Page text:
United Nations peacekeepers in Côte d’Ivoire, where former president Laurent Gbagbo refuses to step down despite his electoral defeat, are crucial to preventing a possible resumption of civil war, and they will respond with force if attacked, the top UN envoy in the country said today.
The UN Operation in Côte d’Ivoire (UNOCI) has the prime tasks of protecting civilians and guarding the Golf Hotel, where the clear winner of November’s run-off election, opposition leader Alassane Ouattara, and his Government are based in light of Mr. Gbagbo’s refusal to vacate the presidential palace, Secretary-General Ban Ki-moon’s Special Representative Y. J. Choi noted.
The election, with its results certified by the UN, was meant to be the culminating point in reunifying the West African country, which was split by civil war in 2002 into a Government-controlled south ruled from Abidjan, the commercial capital, and a rebel-held north governed from the city of Bouaké.
“But for our protection of the Golf, President Ouattara’s Government could be forced to move to Bouaké, and that would mean the division of the country and perhaps the resumption of the civil war,” Mr. Choi said after meeting with the new president in the hotel.
Mr. Gbagbo has demanded the withdrawal of the 9,000-strong UNOCI. Not only has the UN refused this but the Security Council last month, in a unanimous resolution adopted under Chapter VII of the UN Charter, which allows for the use of force, authorized the immediate deployment of an additional 2,000 troops and three armed helicopters.
Mr. Choi has said the reinforcements will provide a “rapid reaction capability” essential for the protection of civilians both in Abidjan, where Gbagbo loyalists have launched attacks against civilians and UN personnel, and in the country’s west, which has seen an outburst of ethnic fighting that has already driven more than 50,000 people from their homes. More than 300 people have died in the violence.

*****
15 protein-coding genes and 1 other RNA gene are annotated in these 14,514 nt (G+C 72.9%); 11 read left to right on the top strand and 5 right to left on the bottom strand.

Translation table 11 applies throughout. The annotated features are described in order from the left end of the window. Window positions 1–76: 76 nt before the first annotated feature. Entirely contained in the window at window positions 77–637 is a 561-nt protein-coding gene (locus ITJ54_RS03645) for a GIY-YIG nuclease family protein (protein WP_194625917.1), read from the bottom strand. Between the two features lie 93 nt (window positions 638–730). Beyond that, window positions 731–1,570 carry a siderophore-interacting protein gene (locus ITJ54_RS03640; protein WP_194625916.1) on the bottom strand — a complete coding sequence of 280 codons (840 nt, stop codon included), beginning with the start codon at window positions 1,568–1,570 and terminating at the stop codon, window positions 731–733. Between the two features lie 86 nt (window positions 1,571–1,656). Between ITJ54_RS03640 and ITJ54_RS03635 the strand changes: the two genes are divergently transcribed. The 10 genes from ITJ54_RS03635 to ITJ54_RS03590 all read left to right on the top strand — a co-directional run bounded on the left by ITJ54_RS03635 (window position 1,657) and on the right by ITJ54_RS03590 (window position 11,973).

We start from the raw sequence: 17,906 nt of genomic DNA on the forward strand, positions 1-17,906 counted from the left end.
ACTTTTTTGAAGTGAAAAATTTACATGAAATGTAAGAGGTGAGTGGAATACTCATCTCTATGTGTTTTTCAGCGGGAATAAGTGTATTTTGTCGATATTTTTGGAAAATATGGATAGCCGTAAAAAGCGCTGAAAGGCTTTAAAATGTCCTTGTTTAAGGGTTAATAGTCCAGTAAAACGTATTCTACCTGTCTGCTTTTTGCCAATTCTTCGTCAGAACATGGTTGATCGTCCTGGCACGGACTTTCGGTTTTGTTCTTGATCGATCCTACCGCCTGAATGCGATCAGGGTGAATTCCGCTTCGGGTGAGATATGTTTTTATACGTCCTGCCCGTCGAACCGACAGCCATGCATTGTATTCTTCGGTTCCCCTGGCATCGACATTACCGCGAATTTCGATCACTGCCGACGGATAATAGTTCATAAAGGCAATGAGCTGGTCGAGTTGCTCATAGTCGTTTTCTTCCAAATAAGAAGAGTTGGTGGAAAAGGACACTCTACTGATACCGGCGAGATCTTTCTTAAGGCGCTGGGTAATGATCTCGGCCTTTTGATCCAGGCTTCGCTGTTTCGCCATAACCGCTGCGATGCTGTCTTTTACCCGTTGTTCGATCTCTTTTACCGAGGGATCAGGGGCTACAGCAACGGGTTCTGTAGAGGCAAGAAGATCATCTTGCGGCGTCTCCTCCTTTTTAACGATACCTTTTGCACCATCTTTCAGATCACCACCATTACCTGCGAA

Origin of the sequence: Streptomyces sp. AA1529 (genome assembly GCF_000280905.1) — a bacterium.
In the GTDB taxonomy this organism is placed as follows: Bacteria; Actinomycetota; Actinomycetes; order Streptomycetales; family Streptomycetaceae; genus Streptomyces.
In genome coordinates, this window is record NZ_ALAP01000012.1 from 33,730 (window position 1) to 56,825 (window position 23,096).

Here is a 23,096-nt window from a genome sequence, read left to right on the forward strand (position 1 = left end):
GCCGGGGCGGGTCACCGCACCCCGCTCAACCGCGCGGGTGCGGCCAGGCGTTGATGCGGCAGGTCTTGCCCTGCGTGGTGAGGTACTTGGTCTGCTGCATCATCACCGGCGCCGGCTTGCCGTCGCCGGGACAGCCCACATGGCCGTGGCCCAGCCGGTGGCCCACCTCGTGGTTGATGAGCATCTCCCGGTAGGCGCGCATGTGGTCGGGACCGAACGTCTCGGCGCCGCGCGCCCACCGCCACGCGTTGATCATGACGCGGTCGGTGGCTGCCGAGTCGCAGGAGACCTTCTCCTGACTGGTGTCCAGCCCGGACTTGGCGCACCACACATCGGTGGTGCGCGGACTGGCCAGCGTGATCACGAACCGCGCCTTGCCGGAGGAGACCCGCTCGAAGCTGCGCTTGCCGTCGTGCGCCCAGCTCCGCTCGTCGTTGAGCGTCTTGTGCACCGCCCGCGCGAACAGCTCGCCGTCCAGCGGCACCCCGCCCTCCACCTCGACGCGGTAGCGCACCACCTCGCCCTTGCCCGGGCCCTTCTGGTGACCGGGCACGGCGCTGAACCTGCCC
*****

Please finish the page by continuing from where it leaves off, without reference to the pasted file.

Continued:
UN patrols day and night in Abidjan’s Abobo neighbourhood attest to the mission’s determination to protect civilians, he added in a separate interview with UNOCI’s Peace Radio, dubbing harassment by Gbagbo loyalists as a “mini cold war.”
Asked whether the peacekeepers will react in the case of attacks, Mr. Choi replied: “Absolutely. We will not allow ourselves to be threatened by direct attacks. But for the moment they are not direct attacks, they are rather harassment, barricades, roadblocks here and there. But we’re still able to get provisions to the Golf Hotel.
“There are principles that we cannot accept. We are going to continue our freedom of movement,” he added, noting that the UN patrols now carry teargas grenades. “That proves that we are not going to let anybody prevent us from carrying out our prime mandate, which is the protection of civilians.”
More than 33,000 Ivorians have fled to neighbouring Liberia from western Côte d’Ivoire, where UN officials have warned that ethnic tensions stemming from national, racial and religious affiliation linked to the opposing camps could lead to genocide, crimes against humanity, war crimes and ethnic cleansing. Some 20,000 people have been internally displaced
UN agencies have voiced concerns that if the current trends in refugee influx continue, there could be as many as 50,000 refugees in Liberia this month and 100,000 by the end of April.
UNOCI has been supporting the stabilization and reunification efforts in the country over the past seven years and was asked by all sides to certify the election results.